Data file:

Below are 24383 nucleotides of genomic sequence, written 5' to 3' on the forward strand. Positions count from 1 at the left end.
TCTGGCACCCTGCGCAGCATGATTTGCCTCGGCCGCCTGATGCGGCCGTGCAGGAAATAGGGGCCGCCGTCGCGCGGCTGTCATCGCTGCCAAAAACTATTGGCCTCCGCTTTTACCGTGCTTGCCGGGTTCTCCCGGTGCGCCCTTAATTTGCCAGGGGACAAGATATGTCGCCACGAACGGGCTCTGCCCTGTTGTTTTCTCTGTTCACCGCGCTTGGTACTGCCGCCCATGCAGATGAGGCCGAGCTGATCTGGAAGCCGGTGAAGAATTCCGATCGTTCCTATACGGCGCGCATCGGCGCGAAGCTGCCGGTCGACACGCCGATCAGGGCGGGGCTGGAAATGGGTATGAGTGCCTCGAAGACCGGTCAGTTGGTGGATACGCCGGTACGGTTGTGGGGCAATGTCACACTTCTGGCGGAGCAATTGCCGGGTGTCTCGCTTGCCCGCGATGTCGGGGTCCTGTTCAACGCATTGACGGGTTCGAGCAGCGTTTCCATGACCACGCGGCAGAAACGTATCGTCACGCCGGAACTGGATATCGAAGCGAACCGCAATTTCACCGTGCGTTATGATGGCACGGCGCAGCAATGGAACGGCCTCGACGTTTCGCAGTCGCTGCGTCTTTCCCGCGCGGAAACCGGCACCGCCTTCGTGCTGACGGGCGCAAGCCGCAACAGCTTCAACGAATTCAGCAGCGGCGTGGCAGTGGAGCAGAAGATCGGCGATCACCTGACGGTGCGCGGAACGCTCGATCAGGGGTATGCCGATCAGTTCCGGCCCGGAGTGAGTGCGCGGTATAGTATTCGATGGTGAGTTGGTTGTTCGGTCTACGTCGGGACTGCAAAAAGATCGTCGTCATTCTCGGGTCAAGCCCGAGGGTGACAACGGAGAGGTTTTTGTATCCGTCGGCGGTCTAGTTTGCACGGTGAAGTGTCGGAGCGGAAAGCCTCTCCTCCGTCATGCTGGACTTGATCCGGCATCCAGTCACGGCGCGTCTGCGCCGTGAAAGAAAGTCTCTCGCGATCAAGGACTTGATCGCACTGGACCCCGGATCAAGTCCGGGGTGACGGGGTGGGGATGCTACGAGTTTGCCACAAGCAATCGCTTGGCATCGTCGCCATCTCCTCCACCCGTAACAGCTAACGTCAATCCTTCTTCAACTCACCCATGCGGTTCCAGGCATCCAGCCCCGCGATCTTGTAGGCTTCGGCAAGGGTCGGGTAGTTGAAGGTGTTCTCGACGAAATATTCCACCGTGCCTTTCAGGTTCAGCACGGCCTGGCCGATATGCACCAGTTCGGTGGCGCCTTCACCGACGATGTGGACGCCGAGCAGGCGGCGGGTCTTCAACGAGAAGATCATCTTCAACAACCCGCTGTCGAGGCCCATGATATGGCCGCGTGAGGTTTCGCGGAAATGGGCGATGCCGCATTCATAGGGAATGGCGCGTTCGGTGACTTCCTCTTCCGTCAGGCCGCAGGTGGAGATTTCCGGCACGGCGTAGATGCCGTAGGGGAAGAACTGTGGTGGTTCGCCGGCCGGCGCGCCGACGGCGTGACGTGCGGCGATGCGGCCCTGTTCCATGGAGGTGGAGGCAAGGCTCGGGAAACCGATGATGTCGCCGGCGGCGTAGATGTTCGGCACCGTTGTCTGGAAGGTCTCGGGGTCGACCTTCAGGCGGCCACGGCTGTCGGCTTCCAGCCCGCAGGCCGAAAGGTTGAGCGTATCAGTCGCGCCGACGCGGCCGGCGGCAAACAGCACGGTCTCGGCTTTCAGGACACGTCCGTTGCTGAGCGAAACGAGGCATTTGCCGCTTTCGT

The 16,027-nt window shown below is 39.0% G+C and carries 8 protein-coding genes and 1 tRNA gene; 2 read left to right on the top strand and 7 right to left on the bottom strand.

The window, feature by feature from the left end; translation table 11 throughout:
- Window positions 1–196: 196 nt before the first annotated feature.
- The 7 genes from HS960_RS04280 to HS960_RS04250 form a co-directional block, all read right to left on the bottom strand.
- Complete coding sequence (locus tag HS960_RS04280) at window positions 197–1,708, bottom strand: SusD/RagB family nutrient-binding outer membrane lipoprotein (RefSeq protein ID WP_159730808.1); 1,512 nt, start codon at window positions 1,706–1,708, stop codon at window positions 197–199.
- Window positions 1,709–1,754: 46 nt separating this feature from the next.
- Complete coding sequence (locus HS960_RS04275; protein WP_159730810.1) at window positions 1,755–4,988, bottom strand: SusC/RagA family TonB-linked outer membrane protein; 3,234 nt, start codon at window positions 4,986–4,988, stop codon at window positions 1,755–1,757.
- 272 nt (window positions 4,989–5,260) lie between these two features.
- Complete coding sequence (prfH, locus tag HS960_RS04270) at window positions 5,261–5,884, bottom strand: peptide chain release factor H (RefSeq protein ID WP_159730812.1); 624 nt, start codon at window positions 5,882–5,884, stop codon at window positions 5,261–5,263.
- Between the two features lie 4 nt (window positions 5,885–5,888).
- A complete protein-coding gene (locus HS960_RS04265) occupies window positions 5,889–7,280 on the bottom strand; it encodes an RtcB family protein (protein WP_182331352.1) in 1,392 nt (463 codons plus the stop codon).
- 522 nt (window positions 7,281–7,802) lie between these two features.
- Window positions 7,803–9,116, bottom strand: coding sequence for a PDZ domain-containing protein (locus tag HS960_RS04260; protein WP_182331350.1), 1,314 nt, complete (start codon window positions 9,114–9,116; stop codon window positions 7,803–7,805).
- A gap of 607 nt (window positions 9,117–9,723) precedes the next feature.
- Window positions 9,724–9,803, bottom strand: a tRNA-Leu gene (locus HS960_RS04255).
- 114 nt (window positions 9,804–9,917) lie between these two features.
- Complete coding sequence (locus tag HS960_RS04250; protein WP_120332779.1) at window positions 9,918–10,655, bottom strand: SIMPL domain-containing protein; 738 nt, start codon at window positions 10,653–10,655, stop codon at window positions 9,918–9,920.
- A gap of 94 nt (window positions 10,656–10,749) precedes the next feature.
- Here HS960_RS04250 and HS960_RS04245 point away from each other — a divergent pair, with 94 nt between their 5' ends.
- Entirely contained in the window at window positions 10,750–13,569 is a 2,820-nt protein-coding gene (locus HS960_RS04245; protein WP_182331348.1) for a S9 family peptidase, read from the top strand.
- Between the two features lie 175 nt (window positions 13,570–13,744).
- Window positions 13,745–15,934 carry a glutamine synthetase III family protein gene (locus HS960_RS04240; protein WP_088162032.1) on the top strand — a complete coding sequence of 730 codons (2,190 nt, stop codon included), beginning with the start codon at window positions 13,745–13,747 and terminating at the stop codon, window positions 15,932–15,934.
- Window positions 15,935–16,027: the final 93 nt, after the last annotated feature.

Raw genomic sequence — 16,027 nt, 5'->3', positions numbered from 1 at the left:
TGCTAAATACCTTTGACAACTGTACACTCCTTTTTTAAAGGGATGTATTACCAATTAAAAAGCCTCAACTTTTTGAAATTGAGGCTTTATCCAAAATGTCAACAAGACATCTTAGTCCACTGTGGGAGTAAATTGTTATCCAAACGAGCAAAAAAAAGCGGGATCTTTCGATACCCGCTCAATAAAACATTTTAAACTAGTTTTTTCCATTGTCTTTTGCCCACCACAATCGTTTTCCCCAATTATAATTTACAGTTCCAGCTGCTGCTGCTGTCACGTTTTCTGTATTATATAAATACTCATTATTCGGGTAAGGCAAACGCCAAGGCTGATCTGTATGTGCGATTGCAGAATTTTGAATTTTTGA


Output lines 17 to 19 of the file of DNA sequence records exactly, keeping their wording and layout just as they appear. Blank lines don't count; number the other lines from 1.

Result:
- Window positions 9,724–9,803, bottom strand: a tRNA-Leu gene (locus HS960_RS04255).
- 114 nt (window positions 9,804–9,917) lie between these two features.
- Complete coding sequence (locus tag HS960_RS04250; protein WP_120332779.1) at window positions 9,918–10,655, bottom strand: SIMPL domain-containing protein; 738 nt, start codon at window positions 10,653–10,655, stop codon at window positions 9,918–9,920.